Still waiting for Admiral Gorshkov
Some good news on the Indian aircraft carrier front. Admiral Gorshkov (renamed INS Vikramaditya) began its final sea trials (expected to last three months) on July 4 in the White Sea off northern Russia. Over a thousand major parameter checks and other standards of weapons, flight operations, propulsion, onboard systems and communications are to be met during these tests. Mandeep Singh Bajwa writes.Updated: Jul 14, 2013 09:30 IST
Some good news on the Indian aircraft carrier front. Admiral Gorshkov (renamed INS Vikramaditya) began its final sea trials (expected to last three months) on July 4 in the White Sea off northern Russia. Over a thousand major parameter checks and other standards of weapons, flight operations, propulsion, onboard systems and communications are to be met during these tests. The 44,570 tonnes modified Kiev Class carrier was ordered at an initial cost of $934 million in 2004 to be refitted at the Sevmash shipyard in Severodvinsk and delivered in 2008. Instead, the cost has escalated to $2.33 billion with final delivery scheduled for the end of this year. It seems that we went by our usual rule of giving the contract to the lowest bidder rather than doing an evaluation of the shipyard's capabilities.
Orders were also placed with Russia for procuring 45 MiG-29K naval combat aircraft. Deliveries of these planes have already started. The weaponry and missile launcher tubes on the ship's foredeck have been removed as part of the upgrade to make way for a short take-off but assisted recovery (STOBAR) configuration. This will convert the Gorshkov from a hybrid carrier/cruiser to a pure carrier.
Carrier battle groups project offensive air power as well as take the battle to the enemy. In this context it is useful to remember that the Chinese are pursuing an active carrier-building programme after inducting their first such ship, the 65,000 tonne Liaoning in 2012. India has opted for a three-carrier fleet consisting of one carrier battle group stationed on each seaboard, and a third carrier held in reserve, in order to continuously protect both its flanks as well as economic interests and mercantile traffic, and to provide humanitarian platforms.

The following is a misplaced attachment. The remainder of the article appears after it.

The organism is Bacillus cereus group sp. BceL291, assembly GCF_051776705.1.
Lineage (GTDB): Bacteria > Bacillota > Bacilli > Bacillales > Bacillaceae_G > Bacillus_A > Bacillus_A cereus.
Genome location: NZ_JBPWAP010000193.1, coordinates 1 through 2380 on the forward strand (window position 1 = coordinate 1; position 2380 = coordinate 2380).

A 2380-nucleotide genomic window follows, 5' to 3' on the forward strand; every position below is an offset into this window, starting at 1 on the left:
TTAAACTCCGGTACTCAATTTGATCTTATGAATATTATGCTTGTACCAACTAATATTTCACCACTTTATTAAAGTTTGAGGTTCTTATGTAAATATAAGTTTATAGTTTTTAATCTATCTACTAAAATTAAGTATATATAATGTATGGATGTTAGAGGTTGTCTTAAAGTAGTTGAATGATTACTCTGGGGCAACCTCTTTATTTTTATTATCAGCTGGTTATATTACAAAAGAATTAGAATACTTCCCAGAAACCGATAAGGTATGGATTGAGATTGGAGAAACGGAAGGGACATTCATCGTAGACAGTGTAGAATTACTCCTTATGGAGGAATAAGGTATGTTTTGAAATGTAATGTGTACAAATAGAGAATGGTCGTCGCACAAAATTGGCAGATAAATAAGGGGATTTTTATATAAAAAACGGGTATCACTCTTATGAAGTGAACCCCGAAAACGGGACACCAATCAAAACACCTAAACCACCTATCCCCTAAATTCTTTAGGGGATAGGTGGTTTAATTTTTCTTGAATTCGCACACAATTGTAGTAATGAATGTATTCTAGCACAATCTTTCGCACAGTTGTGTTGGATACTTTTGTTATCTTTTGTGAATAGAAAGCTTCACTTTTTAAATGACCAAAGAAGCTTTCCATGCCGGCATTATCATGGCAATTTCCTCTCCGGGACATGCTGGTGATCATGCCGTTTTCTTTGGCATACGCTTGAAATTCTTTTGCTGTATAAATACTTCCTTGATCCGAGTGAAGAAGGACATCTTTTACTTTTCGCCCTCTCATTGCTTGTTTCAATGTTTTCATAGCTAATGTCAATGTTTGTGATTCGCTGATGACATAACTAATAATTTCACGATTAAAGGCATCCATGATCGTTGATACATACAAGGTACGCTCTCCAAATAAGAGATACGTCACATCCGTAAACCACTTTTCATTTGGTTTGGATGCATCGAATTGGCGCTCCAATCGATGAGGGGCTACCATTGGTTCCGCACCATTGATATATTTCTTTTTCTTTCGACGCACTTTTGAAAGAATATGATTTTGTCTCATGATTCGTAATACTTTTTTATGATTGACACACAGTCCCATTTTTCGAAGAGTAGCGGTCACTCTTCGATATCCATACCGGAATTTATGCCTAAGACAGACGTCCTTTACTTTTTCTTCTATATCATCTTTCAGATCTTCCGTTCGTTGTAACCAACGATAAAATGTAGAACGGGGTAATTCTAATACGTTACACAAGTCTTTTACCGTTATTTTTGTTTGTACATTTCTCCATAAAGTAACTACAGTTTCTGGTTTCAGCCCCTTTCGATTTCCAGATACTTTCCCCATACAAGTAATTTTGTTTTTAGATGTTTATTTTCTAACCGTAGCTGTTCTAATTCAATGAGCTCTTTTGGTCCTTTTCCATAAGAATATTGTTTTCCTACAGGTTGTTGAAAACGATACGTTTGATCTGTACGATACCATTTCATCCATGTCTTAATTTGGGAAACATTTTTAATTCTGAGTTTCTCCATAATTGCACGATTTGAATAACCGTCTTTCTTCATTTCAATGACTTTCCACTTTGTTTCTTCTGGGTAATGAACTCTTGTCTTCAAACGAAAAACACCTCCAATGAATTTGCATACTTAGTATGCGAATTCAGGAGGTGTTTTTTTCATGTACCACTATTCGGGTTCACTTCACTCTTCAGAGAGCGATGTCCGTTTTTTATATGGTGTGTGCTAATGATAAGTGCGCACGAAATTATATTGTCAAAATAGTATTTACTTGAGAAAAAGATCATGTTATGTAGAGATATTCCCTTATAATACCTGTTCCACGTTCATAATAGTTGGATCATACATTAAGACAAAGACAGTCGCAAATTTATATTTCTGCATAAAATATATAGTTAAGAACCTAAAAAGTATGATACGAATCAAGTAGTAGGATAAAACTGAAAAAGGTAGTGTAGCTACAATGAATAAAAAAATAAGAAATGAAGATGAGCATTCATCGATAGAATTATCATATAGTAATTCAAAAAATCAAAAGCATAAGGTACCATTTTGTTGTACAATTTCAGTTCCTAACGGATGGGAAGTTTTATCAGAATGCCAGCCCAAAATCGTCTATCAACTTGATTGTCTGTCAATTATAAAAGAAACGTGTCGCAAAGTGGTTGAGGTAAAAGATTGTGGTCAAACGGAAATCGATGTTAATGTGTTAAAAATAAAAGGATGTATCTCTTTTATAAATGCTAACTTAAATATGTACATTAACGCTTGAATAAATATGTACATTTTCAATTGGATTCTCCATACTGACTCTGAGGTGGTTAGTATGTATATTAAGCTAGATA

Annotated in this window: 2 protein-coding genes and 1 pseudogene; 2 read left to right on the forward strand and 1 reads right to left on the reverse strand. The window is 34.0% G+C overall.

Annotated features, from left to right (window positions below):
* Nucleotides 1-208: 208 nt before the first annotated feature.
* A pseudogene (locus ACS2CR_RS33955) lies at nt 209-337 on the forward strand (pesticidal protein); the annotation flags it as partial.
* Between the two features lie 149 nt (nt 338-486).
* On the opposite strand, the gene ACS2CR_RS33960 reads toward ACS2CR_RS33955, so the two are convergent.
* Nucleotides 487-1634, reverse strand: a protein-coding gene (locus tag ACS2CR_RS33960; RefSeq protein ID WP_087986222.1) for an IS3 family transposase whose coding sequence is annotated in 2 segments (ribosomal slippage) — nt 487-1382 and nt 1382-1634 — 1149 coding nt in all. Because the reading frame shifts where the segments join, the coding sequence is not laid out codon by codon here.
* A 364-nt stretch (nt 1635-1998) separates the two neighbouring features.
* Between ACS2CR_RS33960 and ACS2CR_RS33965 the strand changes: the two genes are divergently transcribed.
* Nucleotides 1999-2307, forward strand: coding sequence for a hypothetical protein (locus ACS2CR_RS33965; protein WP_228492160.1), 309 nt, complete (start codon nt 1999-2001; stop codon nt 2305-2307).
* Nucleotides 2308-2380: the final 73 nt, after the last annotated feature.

The managing director of the Ex-servicemen Contributory Health Scheme (ECHS), General J George has informed veterans of the latest steps taken to streamline the organisation's functioning. Ten regional centres are already online for billing, with steps being taken to bring the remainder also online by October 1. This will speed up the processing and payment of empanelled facilities' bills.
Empanelment of medical facilities is being speeded up with 52 additional medical facilities being empanelled. Another 39 facilities have been added and government orders for the same are being issued at the earliest. Stations without adequate facilities are being given special attention.
Around 352 out of 426 polyclinics have already been made functional. Action is being taken to operationalise the rest with automation in full swing. The ECHS management information system has been installed at 127 polyclinics. The endeavour is to have all polyclinics automated by the year end. The required hardware is already being procured.
Medical equipment required by polyclinics is being procured by the office of DG, Armed Forces Medical Services, on a fast-track basis. Veterans are requested to upgrade their cards as medicines drawn by the beneficiaries and doctors' prescriptions will be stored in their ECHS cards once the polyclinics are fully automated.
First Published: Jul 14, 2013 09:27 IST